Meta-analysis that mostly includes studies from 1970s and 1980s; it argues for use of CSF lactate to help distinguish aseptic from bacterial meningitis with 93% sensitivity, 96% specificity. Utility diminished (sensitivity 49%) if antibiotics administered before LP.

  3. Ooi MH, Wong SC, Lewthwaite P, et al. Clinical features, diagnosis, and management of enterovirus 71. Lancet Neurol. 2010;9(11):1097-105.  [PMID:20965438]

    Epidemics of Enterovirus 71 infections have arisen in Asia over the past 10-15 years. Excellent review of the spectrum of clinical manifestations of EV 71 infections, including aseptic meningitis, acute flaccid paralysis, and brainstem encephalitis, as well as differential diagnostic considerations, recommended diagnostic tests, and treatment modalities (admittedly largely limited to supportive care and consideration of IVIg).

  4. Dubos F, Korczowski B, Aygun DA, et al. Distinguishing between bacterial and aseptic meningitis in children: European comparison of two clinical decision rules. Arch Dis Child. 2010;95(12):963-7.  [PMID:20660523]

    Comment: Another study that seeks to help distinguish between life-threatening bacterial meningitis versus likely viral causes. This study examined 198 patients presenting with acute meningitis n six European centers. The clinical decision rules used were two: the Bacterial Meningitis Score [BMS--start antibiotics in case of seizure, positive cerebrospinal fluid (CSF) Gram staining, blood neutrophil count ≥10 ×10(9)/l, CSF protein level ≥80 mg/dl or CSF neutrophil count ≥1000 ×10(6)/l); and the Meningitest (start antibiotics in case of seizure, purpura, toxic appearance, PCT level ≥0.5 ng/ml, positive CSF Gram staining or CSF protein level ≥50 mg/dl). When compared, both were 100% senstivie but the BMS yielded better specificity (52% vs 36%, p< 0.00000001). Authors conclude that BMS is better when used cautiously in an alogrithm and avoid unnecessary antibiotics.

  5. Ginsberg L, Kidd D. Chronic and recurrent meningitis. Pract Neurol. 2008;8(6):348-61.  [PMID:19015295]

    Comment: Review article most useful for its differential diagnosis of chronic meningitis and the uveo-meningitis syndromes.

  6. Rodríguez SC, Olguín AM, Miralles CP, et al. Characteristics of meningitis caused by Ibuprofen: report of 2 cases with recurrent episodes and review of the literature. Medicine (Baltimore). 2006;85(4):214-20.  [PMID:16862046]

    Comment: Case report and review of the literature for one of the more common causes of drug-induced meningitis. Many of the patients noted in the literature with this syndrome also had pre-existing autoimmune disorders such as SLE.
    Rating: Important

  7. Kupila L, Vuorinen T, Vainionpää R, et al. Etiology of aseptic meningitis and encephalitis in an adult population. Neurology. 2006;66(1):75-80.  [PMID:16401850]

    Comment: Report from Finland finds that adult aseptic meningitis is mostly due to enteroviral infection and HSV-2.
    Rating: Important

  8. Worthington MG, Ross JJ. Aseptic meningitis and acute HIV syndrome after interruption of antiretroviral therapy: implications for structured treatment interruptions. AIDS. 2003;17(14):2145-6.  [PMID:14502028]

    Comment: Besides an aseptic meningitis as a presentation of acute retroviral infection, authors detail a case wherein similar clinical scenarios developed after structured interruption of ART.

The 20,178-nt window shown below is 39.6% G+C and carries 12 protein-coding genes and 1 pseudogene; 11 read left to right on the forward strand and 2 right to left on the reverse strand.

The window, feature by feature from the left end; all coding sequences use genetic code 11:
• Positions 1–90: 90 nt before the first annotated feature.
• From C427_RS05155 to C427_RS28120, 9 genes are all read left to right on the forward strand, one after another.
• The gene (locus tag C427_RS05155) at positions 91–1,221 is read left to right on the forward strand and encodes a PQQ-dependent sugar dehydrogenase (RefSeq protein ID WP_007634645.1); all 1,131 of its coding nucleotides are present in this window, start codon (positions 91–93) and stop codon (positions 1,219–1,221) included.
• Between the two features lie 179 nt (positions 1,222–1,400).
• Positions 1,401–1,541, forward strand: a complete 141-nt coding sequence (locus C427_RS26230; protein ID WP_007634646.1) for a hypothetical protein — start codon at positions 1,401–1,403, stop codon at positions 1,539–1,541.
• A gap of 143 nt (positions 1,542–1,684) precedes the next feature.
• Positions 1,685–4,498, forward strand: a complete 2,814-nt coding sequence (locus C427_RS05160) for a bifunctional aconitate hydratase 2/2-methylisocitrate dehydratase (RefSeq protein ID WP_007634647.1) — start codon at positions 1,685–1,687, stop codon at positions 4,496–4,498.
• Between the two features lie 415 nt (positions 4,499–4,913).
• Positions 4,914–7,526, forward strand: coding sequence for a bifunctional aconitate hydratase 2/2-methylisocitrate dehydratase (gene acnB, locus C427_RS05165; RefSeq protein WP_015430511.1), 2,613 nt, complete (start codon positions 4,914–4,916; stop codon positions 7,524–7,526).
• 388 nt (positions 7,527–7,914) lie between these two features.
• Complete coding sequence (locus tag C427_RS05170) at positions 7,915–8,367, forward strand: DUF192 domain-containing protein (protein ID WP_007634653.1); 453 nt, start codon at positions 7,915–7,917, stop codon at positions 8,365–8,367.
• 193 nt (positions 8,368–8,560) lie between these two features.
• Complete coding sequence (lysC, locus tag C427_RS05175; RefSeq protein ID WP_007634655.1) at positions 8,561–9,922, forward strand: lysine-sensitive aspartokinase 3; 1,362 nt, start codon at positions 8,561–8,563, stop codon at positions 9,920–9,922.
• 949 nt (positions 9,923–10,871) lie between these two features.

9. Sejvar JJ, Haddad MB, Tierney BC, et al. Neurologic manifestations and outcome of West Nile virus infection. JAMA. 2003;290(4):511-5.  [PMID:12876094]

    Comment: Prospective study suggesting that besides encephalitic presentations, WNV well capable of causing an aseptic meningitis picture as 5/16 (31%) West Nile seropositive patients only developed meningitis but not encephalitis as a consequence of infection.
    Rating: Important

  10. Rotbart HA, O'Connell JF, McKinlay MA. Treatment of human enterovirus infections. Antiviral Res. 1998;38(1):1-14.  [PMID:9613999]

    Comment: A summary of the evidence behind the use of intravenous immunoglobulin in severe or chronic CNS enteroviral infections. It also reviews the early clinical studies with pleconaril, which has now been shown in a multi-center randomized trial to reduce the duration of headache and hasten the return to school or work in patients with acute meningitis.

  11. Gómez-Aranda F, Cañadillas F, Martí-Massó JF, et al. Pseudomigraine with temporary neurological symptoms and lymphocytic pleocytosis. A report of 50 cases. Brain. 1997;120 ( Pt 7):1105-13.  [PMID:9236623]

    Comment: Describes series of patient with HANDL (Headache with neurological deficits and CSF lymphocytosis. Pts with severe headache, temporary neurological deficit and CSF pleocytosis (cells 16-350 wbc, predominantly lymphocytes) and elevated CSF protein that is self limiting. Most have more than one episode and there is often a strong migraine history.

  12. Bergström T, Alestig K. Treatment of primary and recurrent herpes simplex virus type 2 induced meningitis with acyclovir. Scand J Infect Dis. 1990;22(2):239-40.  [PMID:2162558]

    Comment: Case series including one patient with acute and three patients with recurrent meningitis associated with recurrent genital lesions. Obviously a small sample size, but no further episodes were reported over 1-3 years of follow-up while taking acyclovir continuously or at the first sign of recurrent genital lesions.

  13. Ramers C, Billman G, Hartin M, et al. Impact of a diagnostic cerebrospinal fluid enterovirus polymerase chain reaction test on patient management. JAMA. 2000;283(20):2680-5.  [PMID:10819951]

    Comment: Use of enterovirus PCR (typically 97-100% sensitive, 100% specific) in aseptic meningitis studied here prospectively with 137/276 (~50%)peds pts with positive studies. Those pts. all had fewer tests, abxs and discharged faster suggesting marked economic benefits of the test.
    Rating: Important

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Last updated: July 1, 2016